Thursday, September 25, 2014
Alongside Peanut Butter, Sweet Sins and Precinct 69 continuations, this issue features two new series!
First up is Love Gun.
Love Gun has been tearing it up on the internet, full of manga inspired energy and juicy sex!
The Lust of Us is one hot zombie sex fest spoof of the genre! Trust us, it will make you feel alive!
8 ½ x 11, 48pp. full color magazine, $6.99
Out in December!
Thursday, August 28, 2014
My wife didn’t see the cover of my 2013 prose collection of erotica, Intimacy 101: Rooms & Suites, until it was at the printer. There was, to my mind, at least one good reason for that: the cover was a photo of her.
For the first two of the three years I wrote The Onlooker for the Nation newspaper in Barbados, she read every column before it went to my editor. She was the only person to read the entire manuscript of my novel And Sometimes They Fly before I submitted it to my publisher, DC Books. My wife hasn’t read everything I’ve written before it’s released to (or unleashed on) the world. Since we’ve been together, she’s actually read a rather select percentage of my work. A manager by training, “not a writer or anything like that,” she’d say, her artistic judgement is nonetheless very reliable.
I’d be a fool not to run the cover by her. But I was unsure of her reaction.
My photo, her image
The cover is a photo I took of her at our front door, maybe circa 1998. It’s late morning, and we’d just gotten out of bed. She’s still wearing the black negligee I had bought her for a birthday or anniversary, and she’s tying up her hair before going out to the laundry room to put in a load of clothes. There’s something about the light and her posture that makes her limbs look longer than they actually are; she’s a neat 5’2”.
My camera happened to be nearby, a Kodak 35mm with basic zoom. I took the shot, and, surprisingly, she didn’t complain: about her hair or dress or being ambushed in this way.
We were not long into our marriage then. Years of comfort with your partner, however, can make a person unexpectedly self-conscious. I thought my wife might veto my choice of the old photo as cover art for Intimacy 101.
“You didn’t ask me my permission,” she said, mock serious, when I finally showed her the digital proofs of the cover.
“It’s my photo,” I said.
“Eh-eh. But it’s my picture,” she said before moving from the screen to clean the bathrooms.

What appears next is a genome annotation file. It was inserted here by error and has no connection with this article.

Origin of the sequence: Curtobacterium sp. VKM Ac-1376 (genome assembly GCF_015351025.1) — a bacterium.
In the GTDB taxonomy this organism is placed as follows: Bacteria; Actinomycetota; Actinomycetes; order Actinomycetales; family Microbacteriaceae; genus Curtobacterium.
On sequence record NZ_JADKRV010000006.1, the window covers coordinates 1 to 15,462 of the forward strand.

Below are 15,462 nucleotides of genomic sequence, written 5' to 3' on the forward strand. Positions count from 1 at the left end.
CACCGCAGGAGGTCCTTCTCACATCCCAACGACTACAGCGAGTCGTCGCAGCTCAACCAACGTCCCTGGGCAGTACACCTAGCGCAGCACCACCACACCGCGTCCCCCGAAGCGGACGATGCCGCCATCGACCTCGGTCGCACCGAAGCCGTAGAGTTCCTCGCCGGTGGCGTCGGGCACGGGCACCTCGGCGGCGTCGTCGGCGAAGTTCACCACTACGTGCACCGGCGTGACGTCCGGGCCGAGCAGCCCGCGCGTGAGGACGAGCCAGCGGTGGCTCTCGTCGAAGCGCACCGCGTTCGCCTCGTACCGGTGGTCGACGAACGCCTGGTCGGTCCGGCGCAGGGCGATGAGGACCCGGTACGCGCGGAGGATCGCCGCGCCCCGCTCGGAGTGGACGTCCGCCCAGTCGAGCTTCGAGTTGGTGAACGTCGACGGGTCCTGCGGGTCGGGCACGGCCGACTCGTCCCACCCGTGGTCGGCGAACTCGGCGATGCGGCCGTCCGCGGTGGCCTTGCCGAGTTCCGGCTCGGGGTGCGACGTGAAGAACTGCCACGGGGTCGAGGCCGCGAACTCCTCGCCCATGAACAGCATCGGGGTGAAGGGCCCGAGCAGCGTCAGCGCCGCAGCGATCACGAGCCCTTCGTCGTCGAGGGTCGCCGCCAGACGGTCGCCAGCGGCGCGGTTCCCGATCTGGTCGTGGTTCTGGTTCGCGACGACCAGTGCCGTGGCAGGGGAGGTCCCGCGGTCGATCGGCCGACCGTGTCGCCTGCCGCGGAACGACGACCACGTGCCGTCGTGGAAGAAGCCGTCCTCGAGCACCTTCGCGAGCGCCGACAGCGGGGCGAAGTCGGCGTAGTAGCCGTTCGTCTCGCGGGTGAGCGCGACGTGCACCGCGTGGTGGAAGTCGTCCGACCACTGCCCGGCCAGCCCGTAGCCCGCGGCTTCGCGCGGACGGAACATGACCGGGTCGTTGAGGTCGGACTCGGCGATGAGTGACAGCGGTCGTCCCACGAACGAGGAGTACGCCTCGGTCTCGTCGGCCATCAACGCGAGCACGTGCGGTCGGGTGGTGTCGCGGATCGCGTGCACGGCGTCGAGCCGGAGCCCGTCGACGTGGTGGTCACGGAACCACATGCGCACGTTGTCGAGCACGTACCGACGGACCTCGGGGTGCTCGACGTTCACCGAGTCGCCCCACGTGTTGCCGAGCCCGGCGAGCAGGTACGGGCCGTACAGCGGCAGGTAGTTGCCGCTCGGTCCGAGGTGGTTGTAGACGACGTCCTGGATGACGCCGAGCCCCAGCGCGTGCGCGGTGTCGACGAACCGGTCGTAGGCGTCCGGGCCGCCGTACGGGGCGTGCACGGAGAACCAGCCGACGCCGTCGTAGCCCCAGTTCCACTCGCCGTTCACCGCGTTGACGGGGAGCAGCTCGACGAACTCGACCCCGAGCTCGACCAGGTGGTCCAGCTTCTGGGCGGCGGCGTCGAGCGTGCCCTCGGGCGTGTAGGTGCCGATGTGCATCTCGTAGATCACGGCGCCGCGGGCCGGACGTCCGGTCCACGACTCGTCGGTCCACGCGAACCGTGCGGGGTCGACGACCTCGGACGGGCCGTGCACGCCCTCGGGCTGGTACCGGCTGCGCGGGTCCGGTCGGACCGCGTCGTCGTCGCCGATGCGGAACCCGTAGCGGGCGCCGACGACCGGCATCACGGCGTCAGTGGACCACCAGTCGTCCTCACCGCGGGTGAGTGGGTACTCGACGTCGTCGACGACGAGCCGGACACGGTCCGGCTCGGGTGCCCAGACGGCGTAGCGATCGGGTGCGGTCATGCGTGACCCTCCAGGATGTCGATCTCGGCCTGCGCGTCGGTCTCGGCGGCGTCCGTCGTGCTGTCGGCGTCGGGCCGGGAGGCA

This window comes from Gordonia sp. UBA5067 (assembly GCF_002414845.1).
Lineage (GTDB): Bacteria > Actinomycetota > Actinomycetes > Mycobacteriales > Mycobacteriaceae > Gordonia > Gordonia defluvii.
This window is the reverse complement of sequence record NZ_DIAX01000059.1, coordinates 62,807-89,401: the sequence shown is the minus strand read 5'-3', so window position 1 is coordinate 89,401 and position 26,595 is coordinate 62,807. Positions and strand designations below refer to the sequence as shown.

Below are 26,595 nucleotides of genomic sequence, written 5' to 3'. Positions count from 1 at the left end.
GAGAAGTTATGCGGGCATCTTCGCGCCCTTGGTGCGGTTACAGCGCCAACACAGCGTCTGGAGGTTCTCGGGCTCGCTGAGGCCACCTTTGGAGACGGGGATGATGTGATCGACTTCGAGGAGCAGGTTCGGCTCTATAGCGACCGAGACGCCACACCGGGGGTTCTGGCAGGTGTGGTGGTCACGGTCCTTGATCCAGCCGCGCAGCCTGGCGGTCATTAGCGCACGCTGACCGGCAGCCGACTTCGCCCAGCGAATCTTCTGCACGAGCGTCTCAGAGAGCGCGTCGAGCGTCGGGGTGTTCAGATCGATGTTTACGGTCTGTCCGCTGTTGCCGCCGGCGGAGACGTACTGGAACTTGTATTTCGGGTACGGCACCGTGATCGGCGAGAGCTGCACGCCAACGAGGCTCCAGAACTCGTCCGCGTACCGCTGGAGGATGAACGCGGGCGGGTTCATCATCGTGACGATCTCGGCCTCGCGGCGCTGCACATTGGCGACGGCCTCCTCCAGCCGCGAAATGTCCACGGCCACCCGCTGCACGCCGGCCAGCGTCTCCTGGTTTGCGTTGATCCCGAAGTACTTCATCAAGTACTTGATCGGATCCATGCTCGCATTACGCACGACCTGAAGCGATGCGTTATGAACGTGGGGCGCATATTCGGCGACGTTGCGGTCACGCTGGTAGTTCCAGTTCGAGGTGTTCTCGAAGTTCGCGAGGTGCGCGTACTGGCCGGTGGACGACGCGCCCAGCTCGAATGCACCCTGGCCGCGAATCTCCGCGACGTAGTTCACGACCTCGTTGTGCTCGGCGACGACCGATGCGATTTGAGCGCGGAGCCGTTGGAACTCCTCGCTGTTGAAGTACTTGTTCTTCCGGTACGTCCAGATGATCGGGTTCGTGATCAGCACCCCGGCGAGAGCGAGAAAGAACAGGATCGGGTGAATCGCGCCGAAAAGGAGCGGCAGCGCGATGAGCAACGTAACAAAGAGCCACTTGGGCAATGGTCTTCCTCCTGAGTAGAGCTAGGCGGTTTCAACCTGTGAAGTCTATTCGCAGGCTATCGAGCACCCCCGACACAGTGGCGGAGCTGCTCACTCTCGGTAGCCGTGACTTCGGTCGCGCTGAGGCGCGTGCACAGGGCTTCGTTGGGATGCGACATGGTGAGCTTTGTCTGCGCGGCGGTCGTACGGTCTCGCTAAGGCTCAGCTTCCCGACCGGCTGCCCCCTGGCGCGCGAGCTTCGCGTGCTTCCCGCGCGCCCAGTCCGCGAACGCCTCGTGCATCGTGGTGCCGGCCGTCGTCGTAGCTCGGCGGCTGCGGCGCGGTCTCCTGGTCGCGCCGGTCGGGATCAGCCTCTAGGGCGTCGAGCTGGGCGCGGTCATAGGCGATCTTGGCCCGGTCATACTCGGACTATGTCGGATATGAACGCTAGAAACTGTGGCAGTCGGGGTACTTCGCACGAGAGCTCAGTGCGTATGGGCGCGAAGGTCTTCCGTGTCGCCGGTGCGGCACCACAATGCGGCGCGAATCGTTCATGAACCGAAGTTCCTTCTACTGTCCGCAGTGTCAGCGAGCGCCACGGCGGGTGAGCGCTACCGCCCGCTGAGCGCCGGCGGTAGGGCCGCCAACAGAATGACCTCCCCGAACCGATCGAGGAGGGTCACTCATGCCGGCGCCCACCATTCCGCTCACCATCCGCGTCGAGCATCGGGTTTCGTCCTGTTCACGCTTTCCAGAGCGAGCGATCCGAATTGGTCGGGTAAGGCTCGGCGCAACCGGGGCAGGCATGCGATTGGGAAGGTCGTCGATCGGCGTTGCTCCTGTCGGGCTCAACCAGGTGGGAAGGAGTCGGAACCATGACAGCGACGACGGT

When Barbadian filmmaker Russell Watson visited our house two years ago in October, he saw the photo. He was over to interview me for a series of shorts on local writers he was producing for the National Cultural Foundation’s 2012 National Independence Festival of Creative Arts (NIFCA). The cover photo rests quietly in the family room, in no fancy frame, on top one of my filing cabinets. He was looking for a good place to shoot and asked to see—marched, actually, right into—that room.
He stopped when the photo caught his eye, held it up. “The Mrs,” I explained. “I took it. Many, many years ago.”
He nodded. I realize now I don’t know what caught his eye, the light, the woman, what she was wearing. But he said, “Lucky man,” and I nodded.
There’s probably another reason I didn’t share with my wife my desire to use this photo of her as the cover for Intimacy 101, and this reason carried over even into my dealings with the book’s designer: as sexual as we are, most folks aren’t so comfortable with overt references to the erotic, much less to their own eroticism.
The nature of the thing
When I met with my book designer, Carissa Lee of Cleeative Design, to discuss the specs and content for the book, I told her, “There are certain stories, because they’re dealing with relationships, that are more graphic than others. But you’re an adult. You’ll get over it.”
I should mention Carissa is a former student of mine. I taught her Research Methods at Barbados Community College in the Division of Fine Arts. I oversaw the writing of her final-year illustrated research paper. A talented graphic designer, she clearly had a natural understanding of book design. She was my first choice for the job, if available.
All this Carissa knew—not really the exact nature of the thing, which I should have been more frank about. Nor did I know, despite her reserve, that she was rather religious. When finished the proofs, she wrote me in an email: “I do not feel comfortable with certain topics including witchcraft and immoral sexual behaviour and working on jobs that include this would go against what I believe as a Christian. I had failed to get sufficient info on Intimacy 101 before agreeing to do it but I had already agreed and therefore kept my word.”
Right thought, right action